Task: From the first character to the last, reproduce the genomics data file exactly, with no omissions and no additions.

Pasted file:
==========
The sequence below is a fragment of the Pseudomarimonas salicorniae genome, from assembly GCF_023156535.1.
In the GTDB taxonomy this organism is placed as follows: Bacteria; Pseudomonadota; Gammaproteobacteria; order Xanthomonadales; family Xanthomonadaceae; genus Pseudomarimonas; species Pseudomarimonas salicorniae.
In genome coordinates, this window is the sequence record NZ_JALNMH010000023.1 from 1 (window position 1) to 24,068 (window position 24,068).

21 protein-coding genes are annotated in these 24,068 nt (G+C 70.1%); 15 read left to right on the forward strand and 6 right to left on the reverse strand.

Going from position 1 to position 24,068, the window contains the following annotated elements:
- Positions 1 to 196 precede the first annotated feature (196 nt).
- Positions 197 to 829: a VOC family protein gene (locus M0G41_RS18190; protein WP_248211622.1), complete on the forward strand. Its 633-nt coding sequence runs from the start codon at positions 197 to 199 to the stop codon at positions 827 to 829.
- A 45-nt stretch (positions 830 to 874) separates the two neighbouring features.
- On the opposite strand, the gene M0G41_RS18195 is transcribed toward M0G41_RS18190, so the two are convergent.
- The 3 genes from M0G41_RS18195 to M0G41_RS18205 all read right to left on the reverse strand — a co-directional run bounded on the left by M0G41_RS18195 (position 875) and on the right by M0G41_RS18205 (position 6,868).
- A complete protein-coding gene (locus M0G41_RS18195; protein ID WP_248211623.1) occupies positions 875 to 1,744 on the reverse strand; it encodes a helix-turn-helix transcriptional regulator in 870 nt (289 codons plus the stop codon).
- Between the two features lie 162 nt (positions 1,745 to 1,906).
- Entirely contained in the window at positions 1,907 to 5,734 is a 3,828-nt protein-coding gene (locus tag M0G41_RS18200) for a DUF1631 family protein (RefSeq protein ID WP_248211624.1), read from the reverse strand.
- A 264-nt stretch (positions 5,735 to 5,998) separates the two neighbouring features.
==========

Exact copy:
The sequence below is a fragment of the Pseudomarimonas salicorniae genome, from assembly GCF_023156535.1.
In the GTDB taxonomy this organism is placed as follows: Bacteria; Pseudomonadota; Gammaproteobacteria; order Xanthomonadales; family Xanthomonadaceae; genus Pseudomarimonas; species Pseudomarimonas salicorniae.
In genome coordinates, this window is the sequence record NZ_JALNMH010000023.1 from 1 (window position 1) to 24,068 (window position 24,068).

21 protein-coding genes are annotated in these 24,068 nt (G+C 70.1%); 15 read left to right on the forward strand and 6 right to left on the reverse strand.

Going from position 1 to position 24,068, the window contains the following annotated elements:
- Positions 1 to 196 precede the first annotated feature (196 nt).
- Positions 197 to 829: a VOC family protein gene (locus M0G41_RS18190; protein WP_248211622.1), complete on the forward strand. Its 633-nt coding sequence runs from the start codon at positions 197 to 199 to the stop codon at positions 827 to 829.
- A 45-nt stretch (positions 830 to 874) separates the two neighbouring features.
- On the opposite strand, the gene M0G41_RS18195 is transcribed toward M0G41_RS18190, so the two are convergent.
- The 3 genes from M0G41_RS18195 to M0G41_RS18205 all read right to left on the reverse strand — a co-directional run bounded on the left by M0G41_RS18195 (position 875) and on the right by M0G41_RS18205 (position 6,868).
- A complete protein-coding gene (locus M0G41_RS18195; protein ID WP_248211623.1) occupies positions 875 to 1,744 on the reverse strand; it encodes a helix-turn-helix transcriptional regulator in 870 nt (289 codons plus the stop codon).
- Between the two features lie 162 nt (positions 1,745 to 1,906).
- Entirely contained in the window at positions 1,907 to 5,734 is a 3,828-nt protein-coding gene (locus tag M0G41_RS18200) for a DUF1631 family protein (RefSeq protein ID WP_248211624.1), read from the reverse strand.
- A 264-nt stretch (positions 5,735 to 5,998) separates the two neighbouring features.